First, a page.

People tend to think family gatherings would be challenging, but I'm blessed with a family that understands the seriousness of diabetes and tries to make sure there's something I can eat at all gatherings. If you're not so fortunate, plan to bring keto food to the gathering, or eat before the gathering.

Further Reading

The Skinny on Fat
Why the War on Fat Was a Huge Mistake
23 Studies on Low Carb and Low Fat Diets 
The Ketogenic Diet 101
A Guide to Healthy Low Carb Eating with Diabetes
Facebook's Reversing Diabetes Group Files 
My Facebook Group of Keto Recipes (Very Low Carb/Keto/LCHF Recipes)
My Pinterest Page of Keto Recipes (LCHF Diabetic Recipes)
Diabetic friendly recipes on this blog
Signs You May be a Diabetic

Disclaimer: I am not a doctor, nor should anything on this website ( be considered medical advice. The FDA requires me to say that products mentioned, linked to, or displayed on this website are not intended to diagnose, treat, cure, or prevent any disease. The information on this web site is designed for general informational purposes only. It is not intended to be a substitute for qualified medical advice or care. There are no assurances of the information being fit or suited to your medical needs, and to the maximum extent allow by law disclaim any and all warranties and liabilities related to your use of any of the information obtained from the website. Your use of this website does not constitute a doctor-patient relationship. No information on this website should be considered complete, nor should it be used as a substitute for a visit to, consultation with, or the advice of a physician or other qualified health care provider.

Feb 7, 2017

11 Ways We Should Have Known I Had Diabetes

8.1 million people have undiagnosed diabetes, according to the Centers for Disease Control. 9 out of 10 people are unaware they have pre-diabetes, and current American Diabetes Association stats say 1 out of 3 people will develop diabetes in their lifetime.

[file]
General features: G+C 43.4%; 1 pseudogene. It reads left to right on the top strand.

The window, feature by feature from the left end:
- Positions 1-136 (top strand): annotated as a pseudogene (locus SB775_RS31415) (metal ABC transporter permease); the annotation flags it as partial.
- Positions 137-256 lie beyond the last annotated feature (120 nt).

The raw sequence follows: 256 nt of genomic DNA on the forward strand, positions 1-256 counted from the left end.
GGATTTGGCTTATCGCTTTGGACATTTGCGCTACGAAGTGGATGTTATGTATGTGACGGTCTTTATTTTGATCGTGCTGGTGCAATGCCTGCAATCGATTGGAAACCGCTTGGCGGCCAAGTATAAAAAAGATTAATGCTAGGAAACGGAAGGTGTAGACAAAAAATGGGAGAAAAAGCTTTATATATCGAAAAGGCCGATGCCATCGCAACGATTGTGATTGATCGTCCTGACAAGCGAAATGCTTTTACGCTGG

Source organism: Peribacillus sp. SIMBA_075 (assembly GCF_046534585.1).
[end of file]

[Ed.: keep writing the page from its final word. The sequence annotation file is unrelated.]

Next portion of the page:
Sadly, the more I learn about my diabetes, the more I realize I spent years suffering needlessly when someone should have recognized I was diabetic. If I can help even one person get a proper diagnosis of diabetes - thereby giving them the chance to live a truly healthy life - then I want to do that.

So, how should someone have known I had diabetes? Let me count the ways:

1. I'd had gestational diabetes while pregnant with my last child. Gestational diabetes puts women at a 36 - 60% greater risk of developing type 2 diabetes later in life.* Every doctor I saw (and there were many) knew I'd had gestational diabetes...and because of this every one of them should have tested me for diabetes. To my OB/GYN's credit, she did want to test my blood sugar - but she insisted it couldn't be done through a blood test; she wanted me to spend the greater part of the day drinking a glucose solution and then waiting around for a result. I had two small children and no babysitter; I told her that kind of test just wasn't going to happen. She refused a blood test. And, sadly, a blood test would have worked just fine.

2. Most of my weight was in my middle. This should scream to every doctor that the patient probably has blood sugar issues. It might not be diabetes yet, but it's almost assuredly insulin resistance, which is a precursor to diabetes.

Gestational diabetes puts women at higher risk for developing diabetes later.